Format

Send to

Choose Destination
JAMA. 1998 Oct 7;280(13):1143-7.

Impact of a large-scale immunization initiative in the Special Supplemental Nutrition Program for Women, Infants, and Children (WIC)

Author information

1
National Immunization Program, Centers for Disease Control and Prevention, Atlanta, GA 30333, USA.

Abstract

CONTEXT:

Inner-city immunization rates have lagged behind those in other areas of the country.

OBJECTIVE:

To evaluate the impact of an initiative linking immunization with distribution of food vouchers in the inner city.

DESIGN:

Retrospective analysis of immunization data gathered in 1996 and 1997.

SETTING:

Nineteen Special Supplemental Nutrition Program for Women, Infants, and Children (WIC) sites serving 30% of the Chicago, III, birth cohort.

PARTICIPANTS:

A total of 16581 children 24 months old or younger.

INTERVENTIONS:

Voucher incentives (varying frequency of food voucher issuance based on immunization status) and assessment of immunization status and referral to immunization provider.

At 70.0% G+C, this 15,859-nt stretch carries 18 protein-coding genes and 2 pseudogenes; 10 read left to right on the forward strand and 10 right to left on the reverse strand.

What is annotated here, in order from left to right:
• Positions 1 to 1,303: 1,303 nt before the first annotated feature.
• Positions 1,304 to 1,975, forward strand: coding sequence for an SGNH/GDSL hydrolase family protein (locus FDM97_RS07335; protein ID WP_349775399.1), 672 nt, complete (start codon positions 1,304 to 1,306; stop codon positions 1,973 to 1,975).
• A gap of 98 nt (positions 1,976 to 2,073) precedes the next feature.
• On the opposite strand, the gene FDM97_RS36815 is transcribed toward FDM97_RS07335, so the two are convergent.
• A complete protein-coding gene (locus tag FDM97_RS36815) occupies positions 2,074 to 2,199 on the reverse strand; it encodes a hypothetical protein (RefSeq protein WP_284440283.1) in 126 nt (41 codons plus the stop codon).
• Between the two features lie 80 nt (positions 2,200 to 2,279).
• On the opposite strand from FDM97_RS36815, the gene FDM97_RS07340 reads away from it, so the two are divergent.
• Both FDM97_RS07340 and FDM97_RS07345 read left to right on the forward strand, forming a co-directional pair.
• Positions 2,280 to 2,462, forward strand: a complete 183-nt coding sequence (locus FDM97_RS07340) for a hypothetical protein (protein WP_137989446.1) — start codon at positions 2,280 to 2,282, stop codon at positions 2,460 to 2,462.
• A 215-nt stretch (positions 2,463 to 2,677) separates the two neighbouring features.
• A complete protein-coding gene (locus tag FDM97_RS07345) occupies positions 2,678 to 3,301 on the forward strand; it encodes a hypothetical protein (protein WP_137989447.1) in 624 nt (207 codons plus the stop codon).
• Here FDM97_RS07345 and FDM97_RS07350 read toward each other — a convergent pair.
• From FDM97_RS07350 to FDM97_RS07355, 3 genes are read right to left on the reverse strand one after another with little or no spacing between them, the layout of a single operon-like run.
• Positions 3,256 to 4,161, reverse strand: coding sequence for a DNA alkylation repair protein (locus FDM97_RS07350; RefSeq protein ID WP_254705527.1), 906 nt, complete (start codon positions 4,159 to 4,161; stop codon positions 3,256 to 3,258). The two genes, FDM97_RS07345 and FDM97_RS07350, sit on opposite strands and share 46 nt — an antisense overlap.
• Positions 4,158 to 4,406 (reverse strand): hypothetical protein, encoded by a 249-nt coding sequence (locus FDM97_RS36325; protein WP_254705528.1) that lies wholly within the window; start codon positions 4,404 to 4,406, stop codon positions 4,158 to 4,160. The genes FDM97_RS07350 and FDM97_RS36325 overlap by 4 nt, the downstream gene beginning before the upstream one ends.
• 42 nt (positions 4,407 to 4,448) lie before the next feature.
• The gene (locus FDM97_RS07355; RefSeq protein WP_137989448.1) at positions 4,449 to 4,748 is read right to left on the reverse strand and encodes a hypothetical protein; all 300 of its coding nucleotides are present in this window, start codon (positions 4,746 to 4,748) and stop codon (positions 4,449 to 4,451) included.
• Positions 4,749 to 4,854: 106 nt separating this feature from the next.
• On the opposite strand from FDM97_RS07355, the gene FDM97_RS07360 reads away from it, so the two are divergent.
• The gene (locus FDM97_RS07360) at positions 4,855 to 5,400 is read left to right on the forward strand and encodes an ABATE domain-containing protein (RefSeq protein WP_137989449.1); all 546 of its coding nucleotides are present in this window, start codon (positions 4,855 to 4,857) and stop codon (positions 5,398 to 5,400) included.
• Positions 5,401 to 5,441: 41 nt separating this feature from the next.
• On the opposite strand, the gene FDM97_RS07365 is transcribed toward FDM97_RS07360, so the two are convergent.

MAIN OUTCOME MEASURES:

Age-appropriate immunization rates and WIC enrollment rates.

RESULTS:

During the 15-month period of evaluation, immunization rates increased from 56% to 89% at sites performing voucher incentives. The proportion of children needing voucher incentives declined from 51% to 12%. Sites performing assessment and referral, but not providing voucher incentives, showed no evidence of improvement in immunization coverage. No difference was observed in enrollment rates between sites performing voucher incentives and those that did not.

CONCLUSION:

Applied in a large-scale, programmatic fashion, voucher incentives in WIC can rapidly increase and sustain high childhood immunization rates in an inner-city population.

PMID:
9777813
DOI:
10.1001/jama.280.13.1143
[Indexed for MEDLINE]

Supplemental Content

Full text links

Icon for Silverchair Information Systems
Loading ...
Support Center